This page provides links to information about different types of court cases.
You do not have to hire an attorney, but the law can be complicated. Talking to an attorney will help you understand the issues and challenges you face. That can help you decide whether you should try to handle the case yourself.
See the Finding Legal Help page for information about free and low cost ways to get legal help.
Find Information Involving
Includes information on Relief from Abuse, Exploitation of t...More
Divorce & Parentage
Divorce & Parentage
Includes child support, custody and visitation informationMore
This page provides general information about how to get ready for your court hearing, and what to expect on your hearing day.
You have the right to represent yourself in court. Many people represent themselves because they believe they can't afford an attorney, or because they think they can handle their case on their own.
A person handling their own court case without an attorney is sometimes called a "self-represented litigant" or "pro se litigant" (pronounced pro say). Pro se is Latin for "in one's own behalf."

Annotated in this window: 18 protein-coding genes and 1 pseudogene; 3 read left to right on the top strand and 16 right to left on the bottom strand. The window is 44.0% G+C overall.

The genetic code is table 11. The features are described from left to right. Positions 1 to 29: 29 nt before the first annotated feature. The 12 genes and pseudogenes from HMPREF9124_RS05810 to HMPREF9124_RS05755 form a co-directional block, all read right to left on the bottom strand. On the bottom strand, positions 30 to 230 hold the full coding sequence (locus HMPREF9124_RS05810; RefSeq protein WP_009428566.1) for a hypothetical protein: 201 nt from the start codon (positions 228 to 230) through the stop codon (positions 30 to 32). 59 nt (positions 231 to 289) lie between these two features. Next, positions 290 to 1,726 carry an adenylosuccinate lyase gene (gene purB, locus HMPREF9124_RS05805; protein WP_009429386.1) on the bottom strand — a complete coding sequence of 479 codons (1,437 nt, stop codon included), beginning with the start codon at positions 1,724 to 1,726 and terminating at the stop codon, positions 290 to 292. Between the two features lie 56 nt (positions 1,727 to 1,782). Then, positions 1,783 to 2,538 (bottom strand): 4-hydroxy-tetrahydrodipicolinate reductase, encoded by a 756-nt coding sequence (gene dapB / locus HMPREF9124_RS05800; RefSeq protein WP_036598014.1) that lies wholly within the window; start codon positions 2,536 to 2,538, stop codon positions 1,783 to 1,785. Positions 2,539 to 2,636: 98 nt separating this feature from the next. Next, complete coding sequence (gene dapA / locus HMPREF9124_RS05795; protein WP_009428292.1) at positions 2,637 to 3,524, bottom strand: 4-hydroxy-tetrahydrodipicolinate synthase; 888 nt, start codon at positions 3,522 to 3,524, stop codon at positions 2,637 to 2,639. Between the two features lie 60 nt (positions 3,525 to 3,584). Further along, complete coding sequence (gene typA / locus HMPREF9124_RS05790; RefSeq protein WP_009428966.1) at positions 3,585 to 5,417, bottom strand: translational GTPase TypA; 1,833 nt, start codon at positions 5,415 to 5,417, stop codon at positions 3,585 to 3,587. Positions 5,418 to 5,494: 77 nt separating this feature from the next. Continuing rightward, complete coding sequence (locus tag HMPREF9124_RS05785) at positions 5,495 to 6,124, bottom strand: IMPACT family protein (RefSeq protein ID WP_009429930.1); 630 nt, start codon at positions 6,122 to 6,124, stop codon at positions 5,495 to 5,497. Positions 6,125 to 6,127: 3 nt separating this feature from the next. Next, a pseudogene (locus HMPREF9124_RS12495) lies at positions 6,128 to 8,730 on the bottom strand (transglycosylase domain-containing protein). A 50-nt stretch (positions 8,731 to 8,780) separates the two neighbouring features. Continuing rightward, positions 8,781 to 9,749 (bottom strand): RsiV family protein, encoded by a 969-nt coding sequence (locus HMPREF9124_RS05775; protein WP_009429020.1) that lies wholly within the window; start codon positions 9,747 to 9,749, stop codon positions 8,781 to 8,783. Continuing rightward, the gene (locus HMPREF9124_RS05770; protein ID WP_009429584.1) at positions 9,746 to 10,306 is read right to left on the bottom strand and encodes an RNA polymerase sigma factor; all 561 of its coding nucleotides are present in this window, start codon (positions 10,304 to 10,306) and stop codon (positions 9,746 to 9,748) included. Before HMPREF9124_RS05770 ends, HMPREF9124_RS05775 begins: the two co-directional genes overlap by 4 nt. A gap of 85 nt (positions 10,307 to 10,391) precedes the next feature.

Even if you plan to represent yourself, it is a good idea to talk to an attorney. The Finding Legal Help web page provides information about the ways you can find legal help and information.
Most initial court filings and requests for relief require a filing fee. The court has an Application to Waive Filing Fees and Service Costs, sometimes called an Application to Proceed In Forma Pauperis, that you can file if you feel you cannot afford the fees.
"Filing" means to give documents for a case to the court. You can bring or mail the documents to the court, file by email, or file documents electronically (e-file).
In Vermont the town clerk issues marriage licenses. If you want to get married and live in Vermont, contact the clerk in the town where you live. If you do not live in Vermont, you can contact any town clerk within the county in which the marriage will take place.
The court gives parties advance notice of the date and time of your hearing or trial. Do not miss the hearing. The court may rule against the parties who are not at the hearing. If you miss a hearing or trial in a criminal case, the court may issue an arrest warrant.
If you need to reschedule a hearing or trial, you must make the request in writing.